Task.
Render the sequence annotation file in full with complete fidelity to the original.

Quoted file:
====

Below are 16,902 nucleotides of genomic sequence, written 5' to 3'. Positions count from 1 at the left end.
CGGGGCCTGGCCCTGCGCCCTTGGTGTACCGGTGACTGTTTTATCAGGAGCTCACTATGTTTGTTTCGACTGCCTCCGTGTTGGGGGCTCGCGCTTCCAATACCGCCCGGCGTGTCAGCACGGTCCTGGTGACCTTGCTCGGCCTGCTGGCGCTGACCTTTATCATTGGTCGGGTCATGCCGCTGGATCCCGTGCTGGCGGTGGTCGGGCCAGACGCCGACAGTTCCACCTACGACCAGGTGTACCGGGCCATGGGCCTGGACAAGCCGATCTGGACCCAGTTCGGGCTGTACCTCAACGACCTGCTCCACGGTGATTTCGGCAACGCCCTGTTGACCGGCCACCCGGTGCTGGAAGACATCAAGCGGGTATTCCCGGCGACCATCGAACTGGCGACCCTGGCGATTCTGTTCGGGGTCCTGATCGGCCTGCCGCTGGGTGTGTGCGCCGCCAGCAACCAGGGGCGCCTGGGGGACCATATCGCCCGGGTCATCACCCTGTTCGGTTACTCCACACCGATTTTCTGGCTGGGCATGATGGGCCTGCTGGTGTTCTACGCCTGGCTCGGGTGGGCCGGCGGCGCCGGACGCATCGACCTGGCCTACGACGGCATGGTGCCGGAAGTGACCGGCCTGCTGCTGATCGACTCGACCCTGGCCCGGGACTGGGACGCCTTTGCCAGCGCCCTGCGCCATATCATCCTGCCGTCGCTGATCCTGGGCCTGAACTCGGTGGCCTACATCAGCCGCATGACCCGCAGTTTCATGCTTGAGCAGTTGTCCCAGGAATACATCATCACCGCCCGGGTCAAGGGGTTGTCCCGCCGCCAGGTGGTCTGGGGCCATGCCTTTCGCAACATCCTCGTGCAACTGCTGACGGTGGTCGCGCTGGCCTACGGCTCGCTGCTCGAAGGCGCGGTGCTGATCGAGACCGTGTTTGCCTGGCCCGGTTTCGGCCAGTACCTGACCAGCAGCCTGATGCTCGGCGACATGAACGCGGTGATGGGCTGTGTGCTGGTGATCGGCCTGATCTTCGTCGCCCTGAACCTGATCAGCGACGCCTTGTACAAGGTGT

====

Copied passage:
Below are 16,902 nucleotides of genomic sequence, written 5' to 3'. Positions count from 1 at the left end.
CGGGGCCTGGCCCTGCGCCCTTGGTGTACCGGTGACTGTTTTATCAGGAGCTCACTATGTTTGTTTCGACTGCCTCCGTGTTGGGGGCTCGCGCTTCCAATACCGCCCGGCGTGTCAGCACGGTCCTGGTGACCTTGCTCGGCCTGCTGGCGCTGACCTTTATCATTGGTCGGGTCATGCCGCTGGATCCCGTGCTGGCGGTGGTCGGGCCAGACGCCGACAGTTCCACCTACGACCAGGTGTACCGGGCCATGGGCCTGGACAAGCCGATCTGGACCCAGTTCGGGCTGTACCTCAACGACCTGCTCCACGGTGATTTCGGCAACGCCCTGTTGACCGGCCACCCGGTGCTGGAAGACATCAAGCGGGTATTCCCGGCGACCATCGAACTGGCGACCCTGGCGATTCTGTTCGGGGTCCTGATCGGCCTGCCGCTGGGTGTGTGCGCCGCCAGCAACCAGGGGCGCCTGGGGGACCATATCGCCCGGGTCATCACCCTGTTCGGTTACTCCACACCGATTTTCTGGCTGGGCATGATGGGCCTGCTGGTGTTCTACGCCTGGCTCGGGTGGGCCGGCGGCGCCGGACGCATCGACCTGGCCTACGACGGCATGGTGCCGGAAGTGACCGGCCTGCTGCTGATCGACTCGACCCTGGCCCGGGACTGGGACGCCTTTGCCAGCGCCCTGCGCCATATCATCCTGCCGTCGCTGATCCTGGGCCTGAACTCGGTGGCCTACATCAGCCGCATGACCCGCAGTTTCATGCTTGAGCAGTTGTCCCAGGAATACATCATCACCGCCCGGGTCAAGGGGTTGTCCCGCCGCCAGGTGGTCTGGGGCCATGCCTTTCGCAACATCCTCGTGCAACTGCTGACGGTGGTCGCGCTGGCCTACGGCTCGCTGCTCGAAGGCGCGGTGCTGATCGAGACCGTGTTTGCCTGGCCCGGTTTCGGCCAGTACCTGACCAGCAGCCTGATGCTCGGCGACATGAACGCGGTGATGGGCTGTGTGCTGGTGATCGGCCTGATCTTCGTCGCCCTGAACCTGATCAGCGACGCCTTGTACAAGGTGT